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FAQ: Image



​I feel as if I have many more accomplishments in my path but one I am exceptionally proud of is learning how to take responsibility for the trajectory of my own life. I was raised with a victim mentality and could have easily become a statistic in several under-privileged categories, but once I learned how to hold myself accountable and make rational choices I realized I could achieve so much more. 

A big part of this was learning tools for effective communication and interpersonal skills; I believe these are vital in maintaining the relationships that make up our lives - professionally and personally. Once you are honest with yourself about what you want and hold yourself accountable you release yourself from negative restraints and the positive effects trickle into all aspects of your life. For years now, this has resulted in my receiving praise for my positive and approachable outlook and for that I am proud.


Early in my teaching career, I was quickly made aware of the dreaded observation day where an administrator would jump in to watch a lesson and assign points based upon a grading rubric. These were unplanned and unannounced so you wouldn’t know it was coming until someone walked into your room in the middle of a lesson. On my first observation I felt the rush of fear that my colleagues instilled in me but maintained delivery of my lesson as planned. 

When it was time to meet with my principal to discuss the plan I had a pep talk with myself to change my mindset regarding feedback. I told myself I wanted to be a better teacher and I walked into the meeting wanting to hear how I could improve instead of taking it as a personal criticism. This shift in mindset has carried into all aspects of my life since then and it is liberating to view feedback as a growth tool instead of a negative attack.


One thing I sometimes like to joke about is that I’m a recovering Type A personality, which means I sometimes fight with perfectionist tendencies. It can be helpful in the sense that I am hyper aware of details but can also steal away valuable time if I don’t keep it in check. I’ve learned to balance this with a conscious awareness of deadlines and regular checkpoints to reassess progress. 

One example of this is when I was teaching we had to make all of our own lessons plans for the entire year. As a first year teacher this is already a very overwhelming and time consuming process. Now imagine spending multiple days planning for a 35 minute lesson. Do the math; I would’ve never survived at this rate.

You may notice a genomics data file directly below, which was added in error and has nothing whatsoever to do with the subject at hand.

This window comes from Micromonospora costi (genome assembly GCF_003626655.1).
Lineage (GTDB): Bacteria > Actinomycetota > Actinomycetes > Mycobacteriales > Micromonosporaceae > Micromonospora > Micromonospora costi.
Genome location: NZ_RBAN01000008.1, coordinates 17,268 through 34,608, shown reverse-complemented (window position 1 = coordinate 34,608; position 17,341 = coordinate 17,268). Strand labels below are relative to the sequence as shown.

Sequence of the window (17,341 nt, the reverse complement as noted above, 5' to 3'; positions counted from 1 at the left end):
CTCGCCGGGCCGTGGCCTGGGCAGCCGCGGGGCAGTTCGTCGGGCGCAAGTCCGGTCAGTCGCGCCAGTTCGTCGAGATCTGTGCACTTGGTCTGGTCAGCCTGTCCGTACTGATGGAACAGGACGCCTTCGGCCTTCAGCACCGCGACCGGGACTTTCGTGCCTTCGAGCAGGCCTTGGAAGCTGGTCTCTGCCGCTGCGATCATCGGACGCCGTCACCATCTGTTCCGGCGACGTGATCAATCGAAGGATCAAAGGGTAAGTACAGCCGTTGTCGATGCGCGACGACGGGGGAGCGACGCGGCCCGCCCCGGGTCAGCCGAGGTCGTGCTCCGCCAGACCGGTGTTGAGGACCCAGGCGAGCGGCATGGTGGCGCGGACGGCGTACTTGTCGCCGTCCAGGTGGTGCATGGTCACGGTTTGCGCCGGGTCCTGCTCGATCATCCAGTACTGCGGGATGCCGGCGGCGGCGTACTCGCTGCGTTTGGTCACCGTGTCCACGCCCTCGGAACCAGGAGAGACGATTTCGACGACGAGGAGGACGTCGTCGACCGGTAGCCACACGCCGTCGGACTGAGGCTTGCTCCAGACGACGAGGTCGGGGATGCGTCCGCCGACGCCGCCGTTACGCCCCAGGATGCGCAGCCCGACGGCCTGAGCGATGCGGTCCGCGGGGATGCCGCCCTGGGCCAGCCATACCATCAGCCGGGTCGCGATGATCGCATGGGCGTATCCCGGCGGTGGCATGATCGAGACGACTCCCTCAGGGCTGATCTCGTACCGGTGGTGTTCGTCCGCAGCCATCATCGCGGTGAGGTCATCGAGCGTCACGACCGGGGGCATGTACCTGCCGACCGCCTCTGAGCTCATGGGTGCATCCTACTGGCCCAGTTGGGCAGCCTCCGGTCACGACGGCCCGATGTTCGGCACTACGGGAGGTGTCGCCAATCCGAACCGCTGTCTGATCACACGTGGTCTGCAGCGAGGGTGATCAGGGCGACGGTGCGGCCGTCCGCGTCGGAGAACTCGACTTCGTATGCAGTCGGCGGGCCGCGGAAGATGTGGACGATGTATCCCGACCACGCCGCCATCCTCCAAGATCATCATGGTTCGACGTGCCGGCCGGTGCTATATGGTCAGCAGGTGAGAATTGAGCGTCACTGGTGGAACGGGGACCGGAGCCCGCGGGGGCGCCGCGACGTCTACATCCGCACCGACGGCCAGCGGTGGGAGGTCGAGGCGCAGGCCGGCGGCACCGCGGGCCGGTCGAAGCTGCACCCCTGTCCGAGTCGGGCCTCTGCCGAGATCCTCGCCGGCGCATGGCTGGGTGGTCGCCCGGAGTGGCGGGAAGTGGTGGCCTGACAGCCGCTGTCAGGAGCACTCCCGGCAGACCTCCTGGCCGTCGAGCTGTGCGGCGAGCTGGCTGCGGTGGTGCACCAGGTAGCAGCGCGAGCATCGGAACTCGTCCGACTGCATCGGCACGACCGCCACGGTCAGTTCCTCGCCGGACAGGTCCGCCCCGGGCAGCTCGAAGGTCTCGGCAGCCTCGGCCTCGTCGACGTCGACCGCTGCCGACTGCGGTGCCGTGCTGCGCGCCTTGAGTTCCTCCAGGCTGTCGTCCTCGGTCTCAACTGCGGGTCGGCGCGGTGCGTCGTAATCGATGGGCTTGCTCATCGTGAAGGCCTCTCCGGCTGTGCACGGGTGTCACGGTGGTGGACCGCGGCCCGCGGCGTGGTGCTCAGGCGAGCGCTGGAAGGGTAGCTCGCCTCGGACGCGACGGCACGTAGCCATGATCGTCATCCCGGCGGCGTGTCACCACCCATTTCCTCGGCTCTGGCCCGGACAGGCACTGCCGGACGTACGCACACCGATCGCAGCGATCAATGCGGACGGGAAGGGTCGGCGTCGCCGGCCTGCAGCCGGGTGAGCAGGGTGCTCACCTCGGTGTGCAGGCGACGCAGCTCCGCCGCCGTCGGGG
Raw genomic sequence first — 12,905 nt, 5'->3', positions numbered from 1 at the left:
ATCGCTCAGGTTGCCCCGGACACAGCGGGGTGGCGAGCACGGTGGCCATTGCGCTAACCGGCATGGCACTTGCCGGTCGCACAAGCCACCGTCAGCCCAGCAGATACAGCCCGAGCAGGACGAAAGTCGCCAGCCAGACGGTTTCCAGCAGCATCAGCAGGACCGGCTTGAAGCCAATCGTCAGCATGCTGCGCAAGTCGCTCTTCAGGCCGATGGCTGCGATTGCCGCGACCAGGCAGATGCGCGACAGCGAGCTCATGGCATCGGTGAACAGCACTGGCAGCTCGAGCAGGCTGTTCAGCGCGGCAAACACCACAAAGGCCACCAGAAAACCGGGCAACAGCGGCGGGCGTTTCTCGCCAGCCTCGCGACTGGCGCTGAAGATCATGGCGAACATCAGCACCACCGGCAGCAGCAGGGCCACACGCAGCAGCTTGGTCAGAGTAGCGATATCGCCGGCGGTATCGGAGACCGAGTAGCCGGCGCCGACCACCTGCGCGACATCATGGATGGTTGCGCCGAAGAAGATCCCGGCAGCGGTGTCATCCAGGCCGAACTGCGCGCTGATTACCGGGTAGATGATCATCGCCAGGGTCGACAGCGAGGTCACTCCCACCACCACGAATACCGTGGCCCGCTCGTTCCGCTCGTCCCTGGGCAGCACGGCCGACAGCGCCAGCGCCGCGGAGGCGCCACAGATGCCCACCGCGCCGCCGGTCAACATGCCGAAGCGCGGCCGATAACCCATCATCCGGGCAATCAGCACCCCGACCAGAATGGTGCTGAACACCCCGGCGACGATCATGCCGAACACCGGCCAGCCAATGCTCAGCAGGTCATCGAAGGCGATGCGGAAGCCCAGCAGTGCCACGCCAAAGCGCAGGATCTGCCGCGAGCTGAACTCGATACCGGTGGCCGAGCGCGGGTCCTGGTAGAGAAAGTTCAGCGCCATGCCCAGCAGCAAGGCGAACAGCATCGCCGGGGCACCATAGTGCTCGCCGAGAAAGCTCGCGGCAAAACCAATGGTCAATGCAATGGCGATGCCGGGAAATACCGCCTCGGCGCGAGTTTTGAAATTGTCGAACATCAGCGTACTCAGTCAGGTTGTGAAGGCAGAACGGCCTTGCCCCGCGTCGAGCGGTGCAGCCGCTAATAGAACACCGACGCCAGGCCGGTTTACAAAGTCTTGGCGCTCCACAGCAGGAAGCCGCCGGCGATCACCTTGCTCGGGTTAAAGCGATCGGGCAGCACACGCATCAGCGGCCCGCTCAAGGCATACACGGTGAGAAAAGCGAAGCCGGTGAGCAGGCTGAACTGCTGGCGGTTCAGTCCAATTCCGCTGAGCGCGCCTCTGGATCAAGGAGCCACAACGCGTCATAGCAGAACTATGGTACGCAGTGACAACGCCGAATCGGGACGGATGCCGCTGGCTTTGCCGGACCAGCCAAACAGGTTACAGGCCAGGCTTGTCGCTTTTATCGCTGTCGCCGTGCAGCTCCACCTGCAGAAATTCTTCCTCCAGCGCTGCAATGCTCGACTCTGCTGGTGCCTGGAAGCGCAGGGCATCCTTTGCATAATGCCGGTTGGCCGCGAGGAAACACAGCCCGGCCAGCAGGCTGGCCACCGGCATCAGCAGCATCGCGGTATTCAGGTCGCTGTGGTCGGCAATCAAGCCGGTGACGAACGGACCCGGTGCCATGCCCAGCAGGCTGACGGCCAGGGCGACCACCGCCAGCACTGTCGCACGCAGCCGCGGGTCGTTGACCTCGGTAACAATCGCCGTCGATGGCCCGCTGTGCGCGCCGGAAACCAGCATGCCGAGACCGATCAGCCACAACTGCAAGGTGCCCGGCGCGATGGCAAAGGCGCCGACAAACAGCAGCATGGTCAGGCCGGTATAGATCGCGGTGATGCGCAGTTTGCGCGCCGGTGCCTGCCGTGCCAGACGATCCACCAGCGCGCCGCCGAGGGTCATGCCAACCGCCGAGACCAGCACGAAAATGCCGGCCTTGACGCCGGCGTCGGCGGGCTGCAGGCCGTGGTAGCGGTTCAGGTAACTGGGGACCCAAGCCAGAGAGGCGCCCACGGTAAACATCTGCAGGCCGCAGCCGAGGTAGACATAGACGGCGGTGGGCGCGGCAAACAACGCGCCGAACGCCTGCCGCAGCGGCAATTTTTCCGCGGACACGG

I recognized the problem and knew I needed a plan. I developed a process of curriculum development similar to an agile method. I broke down the learning standards into themed teaching units and consulted with classroom teachers to align with their curriculum schedule. In our weekly team meetings we shared data and discussed strategies to reach our teaching goals, therefore guiding our lesson planning for the following week. With this new process I was not only more efficient but I also ended up with better quality lessons and found myself free to focus on smaller sets of details when it actually mattered.  


One quality I am proud of is my ability to break down a complex problem into manageable chunks. Once I analyze what needs to be done I am able to organize the tasks into a sequence of actions to reach the desired solution. I am that person that people call on when they are overwhelmed with a situation. I listen to their problem and ask questions to clarify my understanding and develop a solution.  

A tangible example of this is when I worked as a household manager. One family I worked with was overwhelmed with kids’ toys and artwork taking over the entire house. The mom could hardly think straight to even explain what she wanted to happen. I used my training in cognitive coaching to ask questions and deduct answers from her statements. When I repeated my understanding back to her I could tell I was on the right track by the excitement in her eyes. 

I took charge of the project and found resources to help when needed. To save time I hired an organization company to tackle the garage toys while I redesigned the playroom. To preserve the memory of artwork I found a company that takes professional photos of the kids’ art and compiles them into high quality photobooks to be cherished for years. I coordinated all of this to be complete by kindergarten graduation as the family was planning for summer visitors. As a bonus, the artwork photobooks were so beautiful the mom was crying as she wrapped them up as gifts for the grandparents. 

If I can ease the feeling of overwhelm by developing a logical process AND put a smile on someone’s face - that’s a win to me.

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